The West Virginia State Archives home page consists of basic researcher information such as hours of operation and library rules, a partial guide to collections, on-line exhibits of photos from the Archives, student projects, and updates on items recently received by the Archives. The list of historical societies and repositories consists of collection descriptions, services, and other pertinent information. Based on the West Virginia State Records Assessment Project, funded by a grant from the National Historical Publications and Records Commission, the list has been expanded and refined.
The West Virginia History component of the database has proven to be one of the most popular features. West Virginia History has been the primary source for new research in the state's history for almost sixty years. Since going on- line, Internet users all over the world have accessed the journal and many have expressed interest in seeing more articles on-line. West Virginia History provides an excellent context for the study of other features in the database, as users can easily compare historical items with historians' interpretations of the same topic.
In West Virginia, Bell Atlantic's World School Project has enabled students to place projects on line and create their own web pages. Moundsville Junior High School sponsored the award- winning project, "Inmates and Alternatives: The Prison Project," in which students from all over the country conducted electronic dialogues with prisoners at the West Virginia State Penitentiary. This ongoing project has resulted in the creation of a home page discussing social issues from crime to the AIDS epidemic. Brooke High School and Chapmanville Middle School have also developed on-line student projects. The West Virginia History Database will establish hyperlinks to student history projects already on-line and will serve as a library for students who do not have access to the technology for placing their own history projects on- line.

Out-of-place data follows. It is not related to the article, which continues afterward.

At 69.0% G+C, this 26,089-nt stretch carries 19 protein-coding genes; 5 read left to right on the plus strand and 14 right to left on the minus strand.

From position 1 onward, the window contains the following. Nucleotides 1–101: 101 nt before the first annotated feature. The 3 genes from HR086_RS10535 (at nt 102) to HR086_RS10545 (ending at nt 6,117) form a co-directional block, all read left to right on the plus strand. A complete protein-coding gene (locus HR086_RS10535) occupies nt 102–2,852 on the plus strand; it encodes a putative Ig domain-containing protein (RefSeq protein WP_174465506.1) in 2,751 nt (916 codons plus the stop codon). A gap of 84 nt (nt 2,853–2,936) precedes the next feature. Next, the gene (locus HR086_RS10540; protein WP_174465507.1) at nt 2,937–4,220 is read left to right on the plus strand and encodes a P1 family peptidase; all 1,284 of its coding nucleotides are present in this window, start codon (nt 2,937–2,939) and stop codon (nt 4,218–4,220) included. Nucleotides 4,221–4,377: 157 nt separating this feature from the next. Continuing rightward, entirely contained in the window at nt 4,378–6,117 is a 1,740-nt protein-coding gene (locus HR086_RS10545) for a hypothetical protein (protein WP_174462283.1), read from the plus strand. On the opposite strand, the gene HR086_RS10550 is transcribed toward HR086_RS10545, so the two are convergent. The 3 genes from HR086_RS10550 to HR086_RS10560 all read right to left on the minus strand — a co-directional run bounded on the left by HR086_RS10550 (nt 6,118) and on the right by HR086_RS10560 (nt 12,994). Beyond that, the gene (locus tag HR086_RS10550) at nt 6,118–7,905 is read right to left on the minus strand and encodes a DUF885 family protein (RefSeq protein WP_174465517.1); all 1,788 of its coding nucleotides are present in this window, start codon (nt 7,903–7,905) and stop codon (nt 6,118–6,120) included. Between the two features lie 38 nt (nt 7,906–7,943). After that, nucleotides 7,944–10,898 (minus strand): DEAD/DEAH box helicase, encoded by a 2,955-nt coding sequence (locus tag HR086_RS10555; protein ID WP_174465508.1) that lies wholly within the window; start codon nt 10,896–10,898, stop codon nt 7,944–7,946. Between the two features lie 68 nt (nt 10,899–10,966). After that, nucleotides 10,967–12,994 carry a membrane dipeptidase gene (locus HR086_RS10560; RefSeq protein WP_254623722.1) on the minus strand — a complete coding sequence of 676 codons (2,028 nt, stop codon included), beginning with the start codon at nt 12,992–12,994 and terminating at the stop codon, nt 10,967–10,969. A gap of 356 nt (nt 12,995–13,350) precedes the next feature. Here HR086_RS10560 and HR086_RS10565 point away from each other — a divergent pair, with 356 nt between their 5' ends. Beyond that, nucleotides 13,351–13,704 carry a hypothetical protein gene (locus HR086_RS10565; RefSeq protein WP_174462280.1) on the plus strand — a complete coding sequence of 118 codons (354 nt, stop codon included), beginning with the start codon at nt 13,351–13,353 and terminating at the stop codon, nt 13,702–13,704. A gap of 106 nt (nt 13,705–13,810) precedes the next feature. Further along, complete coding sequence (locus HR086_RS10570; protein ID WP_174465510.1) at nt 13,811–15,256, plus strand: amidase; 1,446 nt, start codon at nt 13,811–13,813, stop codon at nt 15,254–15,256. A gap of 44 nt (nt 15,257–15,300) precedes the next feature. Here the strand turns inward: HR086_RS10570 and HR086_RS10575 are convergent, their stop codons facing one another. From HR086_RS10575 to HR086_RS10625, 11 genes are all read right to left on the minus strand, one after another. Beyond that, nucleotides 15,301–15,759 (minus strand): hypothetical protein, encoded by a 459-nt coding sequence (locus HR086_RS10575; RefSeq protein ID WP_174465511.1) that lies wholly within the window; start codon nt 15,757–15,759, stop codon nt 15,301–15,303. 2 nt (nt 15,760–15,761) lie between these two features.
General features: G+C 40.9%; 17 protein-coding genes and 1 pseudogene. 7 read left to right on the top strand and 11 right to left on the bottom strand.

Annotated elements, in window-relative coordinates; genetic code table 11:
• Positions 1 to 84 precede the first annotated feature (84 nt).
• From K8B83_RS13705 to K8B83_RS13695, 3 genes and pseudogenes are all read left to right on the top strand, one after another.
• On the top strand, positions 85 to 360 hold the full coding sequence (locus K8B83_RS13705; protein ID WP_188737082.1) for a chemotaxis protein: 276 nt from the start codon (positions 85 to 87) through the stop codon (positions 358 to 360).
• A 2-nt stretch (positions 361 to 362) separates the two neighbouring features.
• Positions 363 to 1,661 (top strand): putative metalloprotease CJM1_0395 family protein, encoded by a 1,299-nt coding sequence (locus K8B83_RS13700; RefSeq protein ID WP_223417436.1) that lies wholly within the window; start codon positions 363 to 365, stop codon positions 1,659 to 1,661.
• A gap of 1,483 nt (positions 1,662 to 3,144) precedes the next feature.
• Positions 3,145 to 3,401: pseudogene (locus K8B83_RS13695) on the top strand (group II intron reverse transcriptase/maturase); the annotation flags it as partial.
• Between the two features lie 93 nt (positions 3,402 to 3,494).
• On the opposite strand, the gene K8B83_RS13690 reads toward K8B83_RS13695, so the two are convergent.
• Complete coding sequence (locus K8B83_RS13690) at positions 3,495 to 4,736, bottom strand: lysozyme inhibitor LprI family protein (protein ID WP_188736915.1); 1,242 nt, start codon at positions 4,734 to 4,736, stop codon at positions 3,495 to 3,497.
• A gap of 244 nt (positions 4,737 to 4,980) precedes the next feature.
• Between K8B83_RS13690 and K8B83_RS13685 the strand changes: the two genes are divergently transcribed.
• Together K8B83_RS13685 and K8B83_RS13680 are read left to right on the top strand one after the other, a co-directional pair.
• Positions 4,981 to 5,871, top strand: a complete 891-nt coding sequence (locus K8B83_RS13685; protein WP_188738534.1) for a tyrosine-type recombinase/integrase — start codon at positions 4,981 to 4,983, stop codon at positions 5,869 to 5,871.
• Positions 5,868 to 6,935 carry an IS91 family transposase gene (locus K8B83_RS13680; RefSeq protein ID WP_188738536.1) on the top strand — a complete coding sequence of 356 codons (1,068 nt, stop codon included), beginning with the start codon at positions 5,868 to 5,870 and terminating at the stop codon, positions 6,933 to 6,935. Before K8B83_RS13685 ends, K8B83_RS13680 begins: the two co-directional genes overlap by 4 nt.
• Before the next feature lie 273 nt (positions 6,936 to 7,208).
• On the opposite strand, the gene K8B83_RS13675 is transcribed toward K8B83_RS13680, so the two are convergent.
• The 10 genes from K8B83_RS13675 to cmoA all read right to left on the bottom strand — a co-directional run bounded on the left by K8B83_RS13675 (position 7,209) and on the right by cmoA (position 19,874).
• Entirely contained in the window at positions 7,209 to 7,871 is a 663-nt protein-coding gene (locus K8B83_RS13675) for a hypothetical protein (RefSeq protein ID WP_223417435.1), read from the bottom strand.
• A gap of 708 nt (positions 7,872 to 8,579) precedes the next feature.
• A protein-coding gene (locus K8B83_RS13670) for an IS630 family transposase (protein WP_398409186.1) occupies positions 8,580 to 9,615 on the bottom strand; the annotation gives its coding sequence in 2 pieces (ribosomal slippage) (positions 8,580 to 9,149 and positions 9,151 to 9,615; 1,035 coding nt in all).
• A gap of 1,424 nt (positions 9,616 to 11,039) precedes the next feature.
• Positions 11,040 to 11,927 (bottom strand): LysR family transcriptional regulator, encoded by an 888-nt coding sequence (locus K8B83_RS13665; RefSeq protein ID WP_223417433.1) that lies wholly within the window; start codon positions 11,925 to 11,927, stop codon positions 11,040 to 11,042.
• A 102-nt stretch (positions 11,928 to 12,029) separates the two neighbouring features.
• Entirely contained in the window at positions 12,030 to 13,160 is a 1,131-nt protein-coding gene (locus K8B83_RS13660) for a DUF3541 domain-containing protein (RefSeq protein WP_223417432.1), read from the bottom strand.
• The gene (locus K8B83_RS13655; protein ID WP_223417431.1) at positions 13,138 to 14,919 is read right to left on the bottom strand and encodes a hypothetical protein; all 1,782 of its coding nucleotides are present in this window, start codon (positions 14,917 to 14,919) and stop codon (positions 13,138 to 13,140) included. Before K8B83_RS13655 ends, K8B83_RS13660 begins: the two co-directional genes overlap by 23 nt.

In addition to students, avocational historians will be able to submit their own projects to the database. These may include family or local histories or individual West Virginia history research topics. The database will also feature out-of-print works of West Virginia history, such as How West Virginia Was Made, by Virgil Lewis. In-print publications will be considered as well, pending the permission of the author and/or publisher to make it available electronically.
In addition to featuring original historical research, the West Virginia History Database will be continually adding links to other pertinent sites on the Internet. Currently, several organizations and institutions have established sites which relate to West Virginia history.